Bell's British Theatre: Edward and Eleonora ... The mistake, by J. Vanbrugh


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Seite 84 - Helicanus, strike me, honour'd sir ; Give me a gash, put me to present pain ; Lest this great sea of joys rushing upon me, O'erbear the shores of my mortality, And drown me with their sweetness.
Seite 50 - I hold it ever, Virtue and cunning were endowments greater Than nobleness and riches; careless heirs May the two latter darken and expend, But immortality attends the former, Making a man a god.
Seite 24 - I'll tell you, now, what I do. If I am to write familiar things, as sonnets to Armida, and the like, I make use of stewed prunes only; but, when I have a grand design in hand, I ever take physic, and let blood, for, when you would have pure swiftness of thought and fiery flights of fancy, you must have a care of the pensive part. In fine, you must purge the belly.
Seite 36 - BAYES. Sir, all my fancies are so. I tread upon no man's heels, but make my flight upon my own wings, I assure you. Now, here comes in a scene of sheer wit, without any mixture in the whole world, I gad, between Prince Pretty-man and his tailor.
Seite 15 - I would fain ask your judgements, now, which of them would do best for the Prologue ? For, you must know there is, in nature, but two ways of making very good Prologues. The one is by civility, by...
Seite 109 - I'le lead you thence to melancholy Groves. And there repeat the Scenes of our past Loves: At night, I will within your Curtains peep; With empty arms embrace you while you sleep ; In gentle dreams I often will be by; And sweep along, before your closing eye.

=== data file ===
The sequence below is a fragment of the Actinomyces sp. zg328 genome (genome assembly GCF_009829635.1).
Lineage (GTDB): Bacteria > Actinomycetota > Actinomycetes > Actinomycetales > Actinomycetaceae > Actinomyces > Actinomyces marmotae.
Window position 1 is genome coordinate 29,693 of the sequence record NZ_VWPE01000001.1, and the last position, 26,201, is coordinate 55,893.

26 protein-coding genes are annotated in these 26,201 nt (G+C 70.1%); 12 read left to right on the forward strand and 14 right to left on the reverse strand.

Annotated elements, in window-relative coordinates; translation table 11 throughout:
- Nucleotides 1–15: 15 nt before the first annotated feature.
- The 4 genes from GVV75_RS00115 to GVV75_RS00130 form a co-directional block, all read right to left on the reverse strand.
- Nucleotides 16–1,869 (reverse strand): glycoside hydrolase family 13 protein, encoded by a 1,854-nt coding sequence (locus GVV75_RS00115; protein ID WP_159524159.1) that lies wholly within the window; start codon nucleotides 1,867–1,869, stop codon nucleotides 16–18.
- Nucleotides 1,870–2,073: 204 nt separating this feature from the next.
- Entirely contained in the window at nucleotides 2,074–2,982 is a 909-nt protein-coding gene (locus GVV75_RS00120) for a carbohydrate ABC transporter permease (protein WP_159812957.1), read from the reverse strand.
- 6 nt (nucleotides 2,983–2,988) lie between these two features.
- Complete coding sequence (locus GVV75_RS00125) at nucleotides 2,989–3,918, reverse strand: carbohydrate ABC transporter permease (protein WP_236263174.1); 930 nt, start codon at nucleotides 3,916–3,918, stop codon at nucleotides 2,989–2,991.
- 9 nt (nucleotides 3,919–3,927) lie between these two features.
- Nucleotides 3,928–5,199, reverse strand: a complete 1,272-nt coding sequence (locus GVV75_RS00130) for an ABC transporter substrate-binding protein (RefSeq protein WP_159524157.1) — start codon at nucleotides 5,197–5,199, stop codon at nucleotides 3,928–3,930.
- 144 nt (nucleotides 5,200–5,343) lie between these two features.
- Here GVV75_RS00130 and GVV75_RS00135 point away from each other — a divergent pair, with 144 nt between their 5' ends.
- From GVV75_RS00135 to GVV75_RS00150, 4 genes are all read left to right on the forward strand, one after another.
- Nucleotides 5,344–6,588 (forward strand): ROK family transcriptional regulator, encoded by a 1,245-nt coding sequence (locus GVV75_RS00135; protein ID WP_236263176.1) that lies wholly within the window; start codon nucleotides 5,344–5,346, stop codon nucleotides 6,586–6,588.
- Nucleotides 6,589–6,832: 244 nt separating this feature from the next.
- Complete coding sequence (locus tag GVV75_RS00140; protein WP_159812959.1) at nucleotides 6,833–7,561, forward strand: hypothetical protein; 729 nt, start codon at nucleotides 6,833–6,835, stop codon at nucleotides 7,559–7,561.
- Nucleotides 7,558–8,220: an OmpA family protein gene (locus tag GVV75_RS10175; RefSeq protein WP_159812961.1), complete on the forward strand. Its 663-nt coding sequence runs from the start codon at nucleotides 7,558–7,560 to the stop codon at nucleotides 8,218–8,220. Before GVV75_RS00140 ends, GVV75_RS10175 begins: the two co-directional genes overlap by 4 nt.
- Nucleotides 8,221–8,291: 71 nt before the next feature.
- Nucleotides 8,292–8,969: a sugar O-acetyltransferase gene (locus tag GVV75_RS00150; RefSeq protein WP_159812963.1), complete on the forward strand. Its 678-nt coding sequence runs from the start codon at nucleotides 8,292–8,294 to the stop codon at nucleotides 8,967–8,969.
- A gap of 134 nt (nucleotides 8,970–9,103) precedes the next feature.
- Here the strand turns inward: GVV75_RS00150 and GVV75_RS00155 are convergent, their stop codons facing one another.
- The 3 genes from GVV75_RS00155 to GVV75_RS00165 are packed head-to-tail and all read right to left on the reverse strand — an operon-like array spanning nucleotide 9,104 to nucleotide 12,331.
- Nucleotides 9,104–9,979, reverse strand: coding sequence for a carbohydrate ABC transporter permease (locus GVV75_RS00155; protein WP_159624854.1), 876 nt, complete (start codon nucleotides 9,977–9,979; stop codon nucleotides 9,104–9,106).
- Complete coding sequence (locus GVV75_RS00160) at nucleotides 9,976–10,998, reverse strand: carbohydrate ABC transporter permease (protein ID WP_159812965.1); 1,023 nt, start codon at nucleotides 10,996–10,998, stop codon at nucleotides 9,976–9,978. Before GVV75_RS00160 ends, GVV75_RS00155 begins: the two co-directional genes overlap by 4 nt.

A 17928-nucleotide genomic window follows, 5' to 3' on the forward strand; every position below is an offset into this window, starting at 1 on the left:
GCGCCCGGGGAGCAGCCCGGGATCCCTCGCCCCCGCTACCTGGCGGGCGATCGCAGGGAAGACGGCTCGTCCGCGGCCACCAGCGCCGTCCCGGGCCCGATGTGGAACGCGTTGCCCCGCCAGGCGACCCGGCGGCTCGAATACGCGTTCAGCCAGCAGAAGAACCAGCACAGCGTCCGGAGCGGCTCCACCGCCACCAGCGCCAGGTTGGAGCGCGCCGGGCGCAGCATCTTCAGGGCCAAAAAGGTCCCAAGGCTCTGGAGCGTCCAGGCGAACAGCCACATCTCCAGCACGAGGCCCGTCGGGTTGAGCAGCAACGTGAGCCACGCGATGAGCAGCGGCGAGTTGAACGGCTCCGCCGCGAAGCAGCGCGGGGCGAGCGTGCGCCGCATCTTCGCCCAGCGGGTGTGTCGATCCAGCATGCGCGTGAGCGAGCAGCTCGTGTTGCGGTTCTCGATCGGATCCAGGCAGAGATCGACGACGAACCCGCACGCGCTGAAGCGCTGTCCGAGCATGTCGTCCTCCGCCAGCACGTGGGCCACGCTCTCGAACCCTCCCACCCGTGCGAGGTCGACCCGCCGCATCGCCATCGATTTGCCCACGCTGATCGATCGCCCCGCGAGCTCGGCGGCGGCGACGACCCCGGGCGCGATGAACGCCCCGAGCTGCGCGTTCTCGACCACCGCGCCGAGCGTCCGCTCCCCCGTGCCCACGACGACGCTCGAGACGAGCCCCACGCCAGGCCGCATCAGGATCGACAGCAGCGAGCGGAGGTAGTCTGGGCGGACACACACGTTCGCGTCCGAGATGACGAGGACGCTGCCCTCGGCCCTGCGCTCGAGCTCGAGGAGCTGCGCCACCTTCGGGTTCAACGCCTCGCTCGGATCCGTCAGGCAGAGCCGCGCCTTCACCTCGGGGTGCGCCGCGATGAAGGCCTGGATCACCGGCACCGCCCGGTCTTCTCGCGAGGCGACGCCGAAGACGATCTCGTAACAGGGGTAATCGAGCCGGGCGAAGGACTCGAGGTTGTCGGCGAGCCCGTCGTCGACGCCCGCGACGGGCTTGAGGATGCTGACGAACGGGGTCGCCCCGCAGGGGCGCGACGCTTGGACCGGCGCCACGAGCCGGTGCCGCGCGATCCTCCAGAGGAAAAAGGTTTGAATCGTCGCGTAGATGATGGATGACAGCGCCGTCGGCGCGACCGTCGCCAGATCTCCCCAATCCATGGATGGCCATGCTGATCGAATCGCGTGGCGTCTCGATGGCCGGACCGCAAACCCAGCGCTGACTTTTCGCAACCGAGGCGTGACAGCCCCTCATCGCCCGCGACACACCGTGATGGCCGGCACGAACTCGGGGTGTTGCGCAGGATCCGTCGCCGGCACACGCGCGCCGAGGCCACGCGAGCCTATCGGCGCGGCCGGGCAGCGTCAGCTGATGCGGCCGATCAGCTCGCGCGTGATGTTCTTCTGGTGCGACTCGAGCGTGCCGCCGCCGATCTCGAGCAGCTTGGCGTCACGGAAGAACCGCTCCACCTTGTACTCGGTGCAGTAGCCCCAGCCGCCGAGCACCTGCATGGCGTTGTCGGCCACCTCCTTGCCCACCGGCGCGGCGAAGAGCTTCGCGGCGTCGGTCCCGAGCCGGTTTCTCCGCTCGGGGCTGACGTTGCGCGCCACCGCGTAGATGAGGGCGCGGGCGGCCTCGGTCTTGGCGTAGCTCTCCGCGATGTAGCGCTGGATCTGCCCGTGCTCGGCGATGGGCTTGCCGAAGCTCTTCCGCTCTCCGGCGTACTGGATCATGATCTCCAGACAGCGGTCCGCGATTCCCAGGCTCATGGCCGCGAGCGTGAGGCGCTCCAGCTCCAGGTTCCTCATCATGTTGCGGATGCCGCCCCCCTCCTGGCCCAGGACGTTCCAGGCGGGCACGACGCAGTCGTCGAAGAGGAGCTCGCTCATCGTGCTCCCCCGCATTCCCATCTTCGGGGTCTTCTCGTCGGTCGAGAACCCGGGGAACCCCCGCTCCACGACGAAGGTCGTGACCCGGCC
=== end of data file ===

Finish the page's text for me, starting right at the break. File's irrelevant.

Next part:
Seite 50 - Shew to what sad distraction I am brought. Sometimes with stubborn Honour, like this Boot, My mind is guarded, and resolv'd : to do't: Sometimes, again, that very mind, by Love Disarmed, like this other Leg does prove. Shall I to Honour or to Love give way ? Go on...
Seite 45 - Although a fisherman, he is my father! Was ever son yet brought to this distress, To be, for being a son, made fatherless? Ah, you just gods, rob me not of a father: The being of a son take from me rather.
Seite 9 - SMITH. Well, but how is this done by rule, sir? BAYES. Why thus, sir; nothing so easy when understood. I take a book in my hand, either at home or elsewhere, for that's all one; if there be any wit in't, as there is no book but has some, I transverse it; that is, if it be prose, put it into verse (but that takes up some time), and 80 if it be verse, put it into prose.
Seite 48 - A terrible child-bed hast thou had, my dear, No light, no fire : the unfriendly elements Forgot thee utterly ; nor have I time To give thee hallow'd to thy grave, but straight Must cast thee, scarcely coffin'd, in the ooze; Where, for a monument upon thy bones, And aye-remaining || lamps, the belching whale, And humming water must o'erwhelm thy corpse, Lying with simple shells...

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